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Doug Gillespie
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While we intend to build with either earthbags or cob on our homestead land in NE Georgia, we are well aware that building code enforcement may make that impossible.  As a fall-back plan, we've considered using a post- or pole-framed structure to support the roof, and using earthbags or strawbale as an infill.  Timber framing is not going to make our code inspector's hair catch on fire, and we can probably talk him into an alternative infill system much more easily than an alternative load bearing structure. 

One idea that sort of appeals to us, should we end up having to build a redundant timber frame to satisfy code, is to use BOTH bags (or cob) and strawbales to achieve both thermal mass AND insulation.  Essentially, we'd end up with a ~3 foot think wall, with earthen mass walls on the inside and strawbales on the outside (faced with earthen plaster and probably a lime coat), with the timber frame members spaced along the interface between the two wall systems.  The earthen and bale walls would be notched/shaped as needed to form up against the timbers, which would be invisible, being in the middle of the wall.  Barbed wire could be used to tie the strawbale wall to the earthen wall, and could tie both to the timbers as well, if need be. 

Has anyone tried something like this?  Anyone have thoughts on the feasibility?  Would there be undue concerns about the timbers in the middle providing an entry point into the wall structure for moisture?

Thanks,
Doug
 
                    
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Have you checked with the Georgia State Construction Division or whatever they may call themselves? Here in NM the Construction Industries Division, which oversees all construction, writes the rules and enforces them where cities and towns do not have their own inspectors, has had specific rules for straw bale construction for about 20 years if I'm not mistaken. Their rules are available online. As far as I know they only permit non load bearing straw bale. Not sure how earthbag fits in here; adobe bricks are permitted for new construction and have their own rule set. NM also has provision for mass wall construction as it relates to energy conservation codes.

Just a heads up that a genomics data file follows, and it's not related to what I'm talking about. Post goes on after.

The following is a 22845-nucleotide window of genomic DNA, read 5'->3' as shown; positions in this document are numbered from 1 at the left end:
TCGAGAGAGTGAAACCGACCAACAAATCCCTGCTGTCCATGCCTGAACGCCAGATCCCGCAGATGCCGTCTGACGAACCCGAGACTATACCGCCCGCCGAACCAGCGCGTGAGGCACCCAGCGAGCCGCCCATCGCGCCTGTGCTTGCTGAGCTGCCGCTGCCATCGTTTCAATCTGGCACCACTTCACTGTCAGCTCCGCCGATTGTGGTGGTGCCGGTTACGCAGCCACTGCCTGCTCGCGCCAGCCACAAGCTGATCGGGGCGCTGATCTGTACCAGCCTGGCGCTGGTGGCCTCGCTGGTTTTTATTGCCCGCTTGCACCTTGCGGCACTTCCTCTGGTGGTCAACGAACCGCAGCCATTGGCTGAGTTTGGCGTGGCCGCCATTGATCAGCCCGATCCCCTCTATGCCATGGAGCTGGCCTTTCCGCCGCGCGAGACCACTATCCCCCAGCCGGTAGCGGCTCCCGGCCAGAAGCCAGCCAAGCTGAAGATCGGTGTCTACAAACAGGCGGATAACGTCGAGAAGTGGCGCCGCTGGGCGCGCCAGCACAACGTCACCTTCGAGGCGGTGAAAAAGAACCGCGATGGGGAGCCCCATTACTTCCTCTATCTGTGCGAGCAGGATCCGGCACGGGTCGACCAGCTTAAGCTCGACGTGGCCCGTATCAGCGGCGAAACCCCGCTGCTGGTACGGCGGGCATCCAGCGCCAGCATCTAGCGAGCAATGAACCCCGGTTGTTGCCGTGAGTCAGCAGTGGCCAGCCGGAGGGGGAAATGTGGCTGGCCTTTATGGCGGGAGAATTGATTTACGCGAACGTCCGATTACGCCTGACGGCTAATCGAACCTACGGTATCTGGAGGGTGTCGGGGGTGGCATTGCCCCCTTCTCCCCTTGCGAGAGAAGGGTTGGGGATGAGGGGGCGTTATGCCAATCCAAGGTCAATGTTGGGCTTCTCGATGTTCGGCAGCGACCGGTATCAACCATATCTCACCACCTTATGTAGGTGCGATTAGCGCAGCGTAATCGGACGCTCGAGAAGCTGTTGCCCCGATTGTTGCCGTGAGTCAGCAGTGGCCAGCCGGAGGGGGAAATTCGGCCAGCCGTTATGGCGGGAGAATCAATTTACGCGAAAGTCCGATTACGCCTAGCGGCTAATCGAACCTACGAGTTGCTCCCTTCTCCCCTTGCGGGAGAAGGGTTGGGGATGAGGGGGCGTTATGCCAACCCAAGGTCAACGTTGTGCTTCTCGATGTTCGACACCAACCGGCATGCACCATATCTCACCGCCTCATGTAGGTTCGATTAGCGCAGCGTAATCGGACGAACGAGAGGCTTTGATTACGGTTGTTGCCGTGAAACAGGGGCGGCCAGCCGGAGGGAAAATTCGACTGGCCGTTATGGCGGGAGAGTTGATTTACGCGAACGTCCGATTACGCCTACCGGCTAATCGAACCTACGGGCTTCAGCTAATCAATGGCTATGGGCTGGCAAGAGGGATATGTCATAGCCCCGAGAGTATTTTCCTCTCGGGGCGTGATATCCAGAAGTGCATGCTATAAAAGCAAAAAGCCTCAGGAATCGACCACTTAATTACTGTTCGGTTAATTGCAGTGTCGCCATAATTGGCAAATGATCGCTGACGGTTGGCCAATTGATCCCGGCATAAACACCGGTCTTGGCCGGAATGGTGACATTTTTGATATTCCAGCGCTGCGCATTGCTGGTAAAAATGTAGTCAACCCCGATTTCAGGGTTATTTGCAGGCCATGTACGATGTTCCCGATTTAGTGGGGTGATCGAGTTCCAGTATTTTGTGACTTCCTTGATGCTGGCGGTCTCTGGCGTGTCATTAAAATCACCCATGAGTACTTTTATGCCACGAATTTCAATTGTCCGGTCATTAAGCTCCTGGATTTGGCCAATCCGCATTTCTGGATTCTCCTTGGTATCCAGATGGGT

FYI

straw  http://www.rld.state.nm.us/CID/PDFs/2008%20Codes/14%207%205%20NMAC.pdf

adobe  http://www.rld.state.nm.us/cid/GenBureau/PDFs/ProposedRules/051010/14%207%204%20NMAC-2009%20N%20M%20EARTHEN%20BUILDING%20MATERIALS%20CODE%205-10-10.pdf

energy codes  , mass wall is hidden in there someplace
http://www.rld.state.nm.us/cid/PDFs/Forms/NM%20MEC.pdf

G/L
 
Doug Gillespie
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Yes.  In GA, counties have their own building inspectors, and our particular county operates under the Southern Building Code.  The primary reason for using a timber frame is that it will be easier to get a variance for a non-load bearing infill system than it would for a structural system.

Doug
 
Doug Gillespie
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Anyone?  Anyone?  Bueller?

In particular, in such a structure, would it be feasible to build the earthen mass and/or the bale walls to a level such that they would also contribute to the support of the roof?  Would using embedded (treated) posts be a possibility?

Doug
 
Peter DeJay
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Location: Southern Oregon
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Sounds like light clay/straw would be a perfect application for your project. It is a technique I've only recently learned about but I really like it. Its basically the middle ground between cob and straw bales, being developed by a man from New Mexico.

You take loose straw, mix it with a light clay slip made from mixing clay and water to a creamy consistancy, and pack it between your timber frame and temporary formwork. What you get after it has dried is an extremely dense wall, with both high thermal resistance, good amount of mass, and the hygroscopicity that a natural home should have.

I encourage you to check out his web site: www.econesthomes.com
 
Doug Gillespie
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We've definitely considered light clay (which was actually developed many centuries ago in Europe and is still used somewhat commonly as an infill in Germany in half-timbered buildings).  The problem we foresee with light clay, in our particular (very humid) environment, is the very lengthy drying times and the potential for mold development.  The dry season, in northeast Georgia, might not be long enough (or dry enough) to allow light clay to work. 

On that note, Patti Stouter has been doing some very interesting work recently with a hybrid of light clay and hyperadobe that she calls hyperwattle, and which looks very promising. 

Doug
 
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